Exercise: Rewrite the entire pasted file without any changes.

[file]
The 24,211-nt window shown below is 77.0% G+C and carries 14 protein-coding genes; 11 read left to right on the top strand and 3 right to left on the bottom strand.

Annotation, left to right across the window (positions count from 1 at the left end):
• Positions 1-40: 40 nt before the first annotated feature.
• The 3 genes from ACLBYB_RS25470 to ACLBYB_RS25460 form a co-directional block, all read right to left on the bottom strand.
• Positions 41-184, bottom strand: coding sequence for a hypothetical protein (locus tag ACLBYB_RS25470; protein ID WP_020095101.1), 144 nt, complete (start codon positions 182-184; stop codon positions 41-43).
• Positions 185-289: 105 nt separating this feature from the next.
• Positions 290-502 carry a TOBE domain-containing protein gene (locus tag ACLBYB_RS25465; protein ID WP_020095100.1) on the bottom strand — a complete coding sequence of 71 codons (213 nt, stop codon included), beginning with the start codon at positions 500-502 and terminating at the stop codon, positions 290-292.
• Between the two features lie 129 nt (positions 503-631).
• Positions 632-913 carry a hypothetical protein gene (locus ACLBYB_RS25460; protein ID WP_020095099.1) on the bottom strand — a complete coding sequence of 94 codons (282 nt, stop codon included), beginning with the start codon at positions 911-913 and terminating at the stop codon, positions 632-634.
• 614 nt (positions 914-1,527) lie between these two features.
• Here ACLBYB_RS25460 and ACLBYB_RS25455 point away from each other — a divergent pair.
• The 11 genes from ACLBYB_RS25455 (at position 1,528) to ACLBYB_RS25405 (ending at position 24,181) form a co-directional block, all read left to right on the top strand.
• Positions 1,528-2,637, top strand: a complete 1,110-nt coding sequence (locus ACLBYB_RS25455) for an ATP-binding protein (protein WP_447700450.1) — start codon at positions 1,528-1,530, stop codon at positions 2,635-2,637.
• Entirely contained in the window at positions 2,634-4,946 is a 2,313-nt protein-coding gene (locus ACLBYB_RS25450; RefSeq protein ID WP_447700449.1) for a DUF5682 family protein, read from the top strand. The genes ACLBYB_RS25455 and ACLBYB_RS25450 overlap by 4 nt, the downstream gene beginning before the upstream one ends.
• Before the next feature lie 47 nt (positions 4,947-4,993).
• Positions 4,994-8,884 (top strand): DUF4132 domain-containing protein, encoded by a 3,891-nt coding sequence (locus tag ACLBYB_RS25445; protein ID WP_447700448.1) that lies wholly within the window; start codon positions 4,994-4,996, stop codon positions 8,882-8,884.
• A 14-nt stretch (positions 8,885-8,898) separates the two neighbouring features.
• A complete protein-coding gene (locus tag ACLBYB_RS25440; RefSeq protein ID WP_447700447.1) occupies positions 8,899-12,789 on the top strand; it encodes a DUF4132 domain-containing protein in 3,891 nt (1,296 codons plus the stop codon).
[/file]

The 24,211-nt window shown below is 77.0% G+C and carries 14 protein-coding genes; 11 read left to right on the top strand and 3 right to left on the bottom strand.

Annotation, left to right across the window (positions count from 1 at the left end):
• Positions 1-40: 40 nt before the first annotated feature.
• The 3 genes from ACLBYB_RS25470 to ACLBYB_RS25460 form a co-directional block, all read right to left on the bottom strand.
• Positions 41-184, bottom strand: coding sequence for a hypothetical protein (locus tag ACLBYB_RS25470; protein ID WP_020095101.1), 144 nt, complete (start codon positions 182-184; stop codon positions 41-43).
• Positions 185-289: 105 nt separating this feature from the next.
• Positions 290-502 carry a TOBE domain-containing protein gene (locus tag ACLBYB_RS25465; protein ID WP_020095100.1) on the bottom strand — a complete coding sequence of 71 codons (213 nt, stop codon included), beginning with the start codon at positions 500-502 and terminating at the stop codon, positions 290-292.
• Between the two features lie 129 nt (positions 503-631).
• Positions 632-913 carry a hypothetical protein gene (locus ACLBYB_RS25460; protein ID WP_020095099.1) on the bottom strand — a complete coding sequence of 94 codons (282 nt, stop codon included), beginning with the start codon at positions 911-913 and terminating at the stop codon, positions 632-634.
• 614 nt (positions 914-1,527) lie between these two features.
• Here ACLBYB_RS25460 and ACLBYB_RS25455 point away from each other — a divergent pair.
• The 11 genes from ACLBYB_RS25455 (at position 1,528) to ACLBYB_RS25405 (ending at position 24,181) form a co-directional block, all read left to right on the top strand.
• Positions 1,528-2,637, top strand: a complete 1,110-nt coding sequence (locus ACLBYB_RS25455) for an ATP-binding protein (protein WP_447700450.1) — start codon at positions 1,528-1,530, stop codon at positions 2,635-2,637.
• Entirely contained in the window at positions 2,634-4,946 is a 2,313-nt protein-coding gene (locus ACLBYB_RS25450; RefSeq protein ID WP_447700449.1) for a DUF5682 family protein, read from the top strand. The genes ACLBYB_RS25455 and ACLBYB_RS25450 overlap by 4 nt, the downstream gene beginning before the upstream one ends.
• Before the next feature lie 47 nt (positions 4,947-4,993).
• Positions 4,994-8,884 (top strand): DUF4132 domain-containing protein, encoded by a 3,891-nt coding sequence (locus tag ACLBYB_RS25445; protein ID WP_447700448.1) that lies wholly within the window; start codon positions 4,994-4,996, stop codon positions 8,882-8,884.
• A 14-nt stretch (positions 8,885-8,898) separates the two neighbouring features.
• A complete protein-coding gene (locus tag ACLBYB_RS25440; RefSeq protein ID WP_447700447.1) occupies positions 8,899-12,789 on the top strand; it encodes a DUF4132 domain-containing protein in 3,891 nt (1,296 codons plus the stop codon).